First, there are no wage pressures, which doesn’t really serve as a distinguishing factor because no nation is really experiencing any significant real wage resistance from workers anyway.
Second, there is clearly a different mentality among Japanese companies with respect to pass-through.
In the US and elsewhere, corporations with price setting power do not hesitate to push rising unit costs onto consumers as they defend their real profit margin.
In the 1970s, where trade unions were stronger, this market power set off real wage resistance and a price-wage spiral as worker retaliated against the real wage cuts by pushing for higher nominal wages growth.
Now, the unions are weak and the workers are being forced to take the real income cuts and thus bear the burden of the rising imported price rises.
In Japan, corporations are much more mindful of their reputation and have clearly resisted passing on the imported cost rises.
In part, they are being helped by fiscal initiatives to absorb the cost pressures (see below), but, in general, the corporate mentality is different.
Whether one wants to label the behaviour of US and other firms price gouging is moot. The fact is that these firms will not absorb cost pressures into their profit margins, whereas Japanese firms are clearly doing that (with notable exceptions).
But it is not all down to the socially-minded behaviour of Japanese firms.
There are no wage pressures and real growth in expenditure is subdued to say the least.
The following graph shows the key expenditure aggregates from the March-quarter 2015 to the March-quarter 2022.
Real GDP is still 1 per cent below the pre-pandemic level and household consumption expenditure is 1.5 per cent below.
Private non-residential investment is 6.9 per cent below the pre-pandemic level and that gap is widening.
So one can argue that the product market environment is very soft, which discourages firms from pushing up prices for fear they will lose market share.
The situation in the US, for example, is that the product market is stronger and firms have more scope to pass on the price rises.
The interesting fact though is that the unemployment rate in Japan continues to fall and in May 2022 was 2.6 per cent, well below the levels in most nations.
We often hear Anglo commentators talking about the low growth (the ‘lost decades’) in Japan in a pejorative way but they fail to mention that Japan consistently outperforms the world in terms of its unemployment status.
A nation doesn’t need strong growth if its unemployment rate remains low (and public services are excellent).
The point here is that the Anglo nations (with Europe following) are intent on creating ‘soft’ product markets through monetary policy interest rate hikes.
They think that will suppress the inflationary pressures and to some extent they will provide a disincentive for firms to pass-through cost rises.
That disincentive will be relative weak at first until firms start going broke in large numbers.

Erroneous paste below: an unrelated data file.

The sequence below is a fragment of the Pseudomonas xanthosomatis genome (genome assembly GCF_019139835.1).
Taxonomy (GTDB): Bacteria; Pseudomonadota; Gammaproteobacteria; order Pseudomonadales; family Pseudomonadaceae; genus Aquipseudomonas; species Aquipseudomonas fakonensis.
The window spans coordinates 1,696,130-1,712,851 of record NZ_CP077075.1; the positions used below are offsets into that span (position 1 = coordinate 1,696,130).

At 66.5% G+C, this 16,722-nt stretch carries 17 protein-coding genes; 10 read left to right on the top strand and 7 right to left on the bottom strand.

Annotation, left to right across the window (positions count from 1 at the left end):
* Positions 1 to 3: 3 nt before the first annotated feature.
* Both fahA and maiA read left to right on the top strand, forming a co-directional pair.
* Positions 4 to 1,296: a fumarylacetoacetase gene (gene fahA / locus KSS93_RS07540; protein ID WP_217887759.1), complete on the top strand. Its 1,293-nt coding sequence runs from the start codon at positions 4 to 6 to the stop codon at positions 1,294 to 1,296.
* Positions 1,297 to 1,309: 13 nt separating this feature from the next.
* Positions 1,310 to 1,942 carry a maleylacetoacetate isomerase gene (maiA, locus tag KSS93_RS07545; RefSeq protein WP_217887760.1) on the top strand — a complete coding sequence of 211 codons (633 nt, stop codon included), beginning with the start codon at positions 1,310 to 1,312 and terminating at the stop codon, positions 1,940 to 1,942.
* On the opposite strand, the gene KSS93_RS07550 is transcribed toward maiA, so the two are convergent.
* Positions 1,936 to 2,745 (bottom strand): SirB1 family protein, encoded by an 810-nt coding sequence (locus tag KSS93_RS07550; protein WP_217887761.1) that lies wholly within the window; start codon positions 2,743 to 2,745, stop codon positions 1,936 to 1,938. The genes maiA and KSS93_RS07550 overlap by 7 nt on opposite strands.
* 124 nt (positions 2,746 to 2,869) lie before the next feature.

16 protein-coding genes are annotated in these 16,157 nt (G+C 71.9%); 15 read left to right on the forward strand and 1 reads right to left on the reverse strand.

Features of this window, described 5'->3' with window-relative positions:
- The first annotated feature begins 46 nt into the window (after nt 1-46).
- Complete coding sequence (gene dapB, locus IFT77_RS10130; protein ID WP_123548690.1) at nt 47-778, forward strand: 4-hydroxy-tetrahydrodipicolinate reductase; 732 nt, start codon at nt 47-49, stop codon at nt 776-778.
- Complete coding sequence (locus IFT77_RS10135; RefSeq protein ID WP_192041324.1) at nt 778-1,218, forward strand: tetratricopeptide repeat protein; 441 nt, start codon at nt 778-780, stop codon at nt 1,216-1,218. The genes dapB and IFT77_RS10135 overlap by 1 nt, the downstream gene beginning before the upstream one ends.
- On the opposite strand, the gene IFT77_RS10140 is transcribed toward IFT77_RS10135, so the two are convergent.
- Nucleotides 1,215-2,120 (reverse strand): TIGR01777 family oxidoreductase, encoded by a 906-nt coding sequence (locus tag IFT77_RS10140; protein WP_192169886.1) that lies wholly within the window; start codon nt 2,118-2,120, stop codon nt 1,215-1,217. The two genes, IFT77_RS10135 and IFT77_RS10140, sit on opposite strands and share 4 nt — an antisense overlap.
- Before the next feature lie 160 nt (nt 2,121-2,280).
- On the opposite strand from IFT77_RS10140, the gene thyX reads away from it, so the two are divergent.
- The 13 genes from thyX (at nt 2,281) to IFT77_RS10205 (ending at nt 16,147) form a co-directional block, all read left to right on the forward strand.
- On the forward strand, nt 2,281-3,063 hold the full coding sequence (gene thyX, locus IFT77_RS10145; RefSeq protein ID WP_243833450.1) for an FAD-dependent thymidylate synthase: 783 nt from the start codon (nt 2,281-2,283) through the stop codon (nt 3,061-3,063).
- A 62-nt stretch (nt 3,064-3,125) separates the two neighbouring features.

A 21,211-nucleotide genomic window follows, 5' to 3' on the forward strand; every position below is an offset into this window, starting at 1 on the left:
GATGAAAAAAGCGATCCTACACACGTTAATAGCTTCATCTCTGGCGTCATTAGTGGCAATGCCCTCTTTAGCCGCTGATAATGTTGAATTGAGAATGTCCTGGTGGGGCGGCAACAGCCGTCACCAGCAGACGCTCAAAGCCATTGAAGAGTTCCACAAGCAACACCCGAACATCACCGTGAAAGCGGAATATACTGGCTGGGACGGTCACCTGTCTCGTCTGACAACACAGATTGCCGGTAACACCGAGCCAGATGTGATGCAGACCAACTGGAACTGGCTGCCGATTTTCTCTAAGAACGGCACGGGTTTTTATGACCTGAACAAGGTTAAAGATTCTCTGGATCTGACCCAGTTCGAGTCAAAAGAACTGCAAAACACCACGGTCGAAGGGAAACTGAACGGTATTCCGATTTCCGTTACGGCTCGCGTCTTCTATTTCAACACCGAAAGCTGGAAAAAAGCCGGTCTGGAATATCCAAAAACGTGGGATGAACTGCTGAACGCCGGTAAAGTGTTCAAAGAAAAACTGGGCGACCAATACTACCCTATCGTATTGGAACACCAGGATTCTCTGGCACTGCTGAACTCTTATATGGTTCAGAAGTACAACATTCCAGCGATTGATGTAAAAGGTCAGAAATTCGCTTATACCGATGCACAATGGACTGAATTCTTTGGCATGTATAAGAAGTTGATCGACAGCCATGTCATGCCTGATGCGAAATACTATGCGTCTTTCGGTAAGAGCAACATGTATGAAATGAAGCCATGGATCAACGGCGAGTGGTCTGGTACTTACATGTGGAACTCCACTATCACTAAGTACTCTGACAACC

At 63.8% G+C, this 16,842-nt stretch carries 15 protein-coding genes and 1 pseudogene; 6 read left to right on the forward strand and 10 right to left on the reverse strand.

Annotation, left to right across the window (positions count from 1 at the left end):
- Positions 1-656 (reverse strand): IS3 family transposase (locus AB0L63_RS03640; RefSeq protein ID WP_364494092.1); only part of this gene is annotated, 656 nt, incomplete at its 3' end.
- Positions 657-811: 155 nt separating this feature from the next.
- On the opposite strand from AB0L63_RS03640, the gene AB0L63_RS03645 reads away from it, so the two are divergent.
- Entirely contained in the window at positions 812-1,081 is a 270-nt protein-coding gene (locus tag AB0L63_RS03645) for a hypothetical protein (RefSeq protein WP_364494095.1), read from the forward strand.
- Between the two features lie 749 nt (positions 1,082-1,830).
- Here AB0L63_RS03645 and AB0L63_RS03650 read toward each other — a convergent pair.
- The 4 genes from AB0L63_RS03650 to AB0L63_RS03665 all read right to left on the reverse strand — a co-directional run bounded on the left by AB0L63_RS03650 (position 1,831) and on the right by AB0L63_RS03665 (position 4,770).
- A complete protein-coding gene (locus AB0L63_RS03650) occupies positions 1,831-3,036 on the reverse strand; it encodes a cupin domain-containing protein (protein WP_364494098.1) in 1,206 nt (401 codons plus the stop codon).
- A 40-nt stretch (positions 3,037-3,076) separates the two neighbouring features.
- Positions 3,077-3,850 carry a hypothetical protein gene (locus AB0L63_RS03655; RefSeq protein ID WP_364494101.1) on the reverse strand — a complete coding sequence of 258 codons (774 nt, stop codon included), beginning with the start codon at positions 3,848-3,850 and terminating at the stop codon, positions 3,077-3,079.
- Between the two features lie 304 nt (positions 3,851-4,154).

But the difference with Japan, which has much lower growth trajectories than say the US, is that the US Federal Reserve’s approach will only work (if it works at all) via substantial increases in mass unemployment.
Japan will get through the transitory import price hikes without the recourse to the destructive increases in unemployment.
And while fiscal and monetary policy is now contractionary almost everywhere, the situation is markedly different in Japan – a point I go to next.
Meanwhile back at the Bank of Japan and the Ministry of Finance
Life goes on without the obsessive fearmongering that the rest of our governments are facing from commentators intent on pressuring them to kill off the inflation by increasing unemployment and suppressing demand.
The Bank of Japan continues to target a zero yield on 10-year government bonds through its daily bond-buying program.
The Bank has accepted some depreciation in the yen as a result of the increasing differential between US (and other nation) interest rates and the on-going zero rate policy in Japan.
The Bank has clearly not fallen into the trap that many other central banks have – refusing to believe the narrative that interest rate rises will stifle the inflationary pressures without creating significant increases in unemployment.
It understands that once these transitory imported price pressures are absorbed the inflationary pressures will subside rather quickly.
Which remains my view.
Fiscal policy in Japan is also being tweaked to deal with what they consider to be temporary cost-of-living pressures.
On April 21, 2022, the Government announced a ‘supplementary’ fiscal initiative designed to support low-income households and small business firms struggling with the imported price rises.
This document (May 17, 2022) – Overview of the Supplementary Budget for FY2022 – details the stimulus measures the Government will introduce, which will total 2,700.9 billion yen.
Quite a stimulus.
1. 1,173.9 billion to address soaring crude oil prices.
2. 1,520.0 billion for a future contingency to deal with oil prices rises.
These injections include one-off 50k yen cash transfers per child for low-income families and subsidies to petrol wholesalers to help them contain pass-through to consumer prices.
The Government also indicated it preferred to use the direct action of fiscal policy to deal with these problems rather that try to hike interest rates or manipulate the yen.
You can be sure they will also not deliberately create rising unemployment to address the inflation pressures.
This really sets Japan apart from the English-speaking West.
The Anglo nations really have lost respect for the continuity of employment and workers.
I will write more about Japan in the coming months.
That is enough for today!
(c) Copyright 2022 William Mitchell. All Rights Reserved.